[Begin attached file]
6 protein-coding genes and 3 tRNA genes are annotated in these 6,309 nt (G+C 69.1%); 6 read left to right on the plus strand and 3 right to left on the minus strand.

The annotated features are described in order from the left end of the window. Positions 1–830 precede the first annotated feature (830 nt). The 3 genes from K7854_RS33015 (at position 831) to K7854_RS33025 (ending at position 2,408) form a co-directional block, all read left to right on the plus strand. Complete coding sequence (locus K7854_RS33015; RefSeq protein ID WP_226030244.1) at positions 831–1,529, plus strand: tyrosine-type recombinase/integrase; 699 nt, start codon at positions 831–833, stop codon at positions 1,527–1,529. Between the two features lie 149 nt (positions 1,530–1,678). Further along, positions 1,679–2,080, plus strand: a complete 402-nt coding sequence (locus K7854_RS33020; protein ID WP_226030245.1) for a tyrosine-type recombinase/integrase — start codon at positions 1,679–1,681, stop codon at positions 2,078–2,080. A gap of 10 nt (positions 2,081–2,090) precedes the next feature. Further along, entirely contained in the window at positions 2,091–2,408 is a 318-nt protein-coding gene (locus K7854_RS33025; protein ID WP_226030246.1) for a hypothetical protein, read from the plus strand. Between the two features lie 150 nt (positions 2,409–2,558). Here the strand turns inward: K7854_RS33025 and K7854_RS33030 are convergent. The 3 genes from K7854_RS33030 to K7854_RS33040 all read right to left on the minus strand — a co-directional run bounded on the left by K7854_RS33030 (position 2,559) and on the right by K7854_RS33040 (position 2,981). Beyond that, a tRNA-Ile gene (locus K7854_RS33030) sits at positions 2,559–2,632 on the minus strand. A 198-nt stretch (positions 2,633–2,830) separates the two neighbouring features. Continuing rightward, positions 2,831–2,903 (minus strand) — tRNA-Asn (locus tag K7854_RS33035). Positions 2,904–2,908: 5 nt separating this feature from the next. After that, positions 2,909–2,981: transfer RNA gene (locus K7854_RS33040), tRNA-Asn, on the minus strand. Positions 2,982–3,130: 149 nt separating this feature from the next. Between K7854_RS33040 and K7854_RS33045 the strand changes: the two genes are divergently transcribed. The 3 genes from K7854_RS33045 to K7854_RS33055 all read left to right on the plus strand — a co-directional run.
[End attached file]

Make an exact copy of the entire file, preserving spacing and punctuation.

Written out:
6 protein-coding genes and 3 tRNA genes are annotated in these 6,309 nt (G+C 69.1%); 6 read left to right on the plus strand and 3 right to left on the minus strand.

The annotated features are described in order from the left end of the window. Positions 1–830 precede the first annotated feature (830 nt). The 3 genes from K7854_RS33015 (at position 831) to K7854_RS33025 (ending at position 2,408) form a co-directional block, all read left to right on the plus strand. Complete coding sequence (locus K7854_RS33015; RefSeq protein ID WP_226030244.1) at positions 831–1,529, plus strand: tyrosine-type recombinase/integrase; 699 nt, start codon at positions 831–833, stop codon at positions 1,527–1,529. Between the two features lie 149 nt (positions 1,530–1,678). Further along, positions 1,679–2,080, plus strand: a complete 402-nt coding sequence (locus K7854_RS33020; protein ID WP_226030245.1) for a tyrosine-type recombinase/integrase — start codon at positions 1,679–1,681, stop codon at positions 2,078–2,080. A gap of 10 nt (positions 2,081–2,090) precedes the next feature. Further along, entirely contained in the window at positions 2,091–2,408 is a 318-nt protein-coding gene (locus K7854_RS33025; protein ID WP_226030246.1) for a hypothetical protein, read from the plus strand. Between the two features lie 150 nt (positions 2,409–2,558). Here the strand turns inward: K7854_RS33025 and K7854_RS33030 are convergent. The 3 genes from K7854_RS33030 to K7854_RS33040 all read right to left on the minus strand — a co-directional run bounded on the left by K7854_RS33030 (position 2,559) and on the right by K7854_RS33040 (position 2,981). Beyond that, a tRNA-Ile gene (locus K7854_RS33030) sits at positions 2,559–2,632 on the minus strand. A 198-nt stretch (positions 2,633–2,830) separates the two neighbouring features. Continuing rightward, positions 2,831–2,903 (minus strand) — tRNA-Asn (locus tag K7854_RS33035). Positions 2,904–2,908: 5 nt separating this feature from the next. After that, positions 2,909–2,981: transfer RNA gene (locus K7854_RS33040), tRNA-Asn, on the minus strand. Positions 2,982–3,130: 149 nt separating this feature from the next. Between K7854_RS33040 and K7854_RS33045 the strand changes: the two genes are divergently transcribed. The 3 genes from K7854_RS33045 to K7854_RS33055 all read left to right on the plus strand — a co-directional run.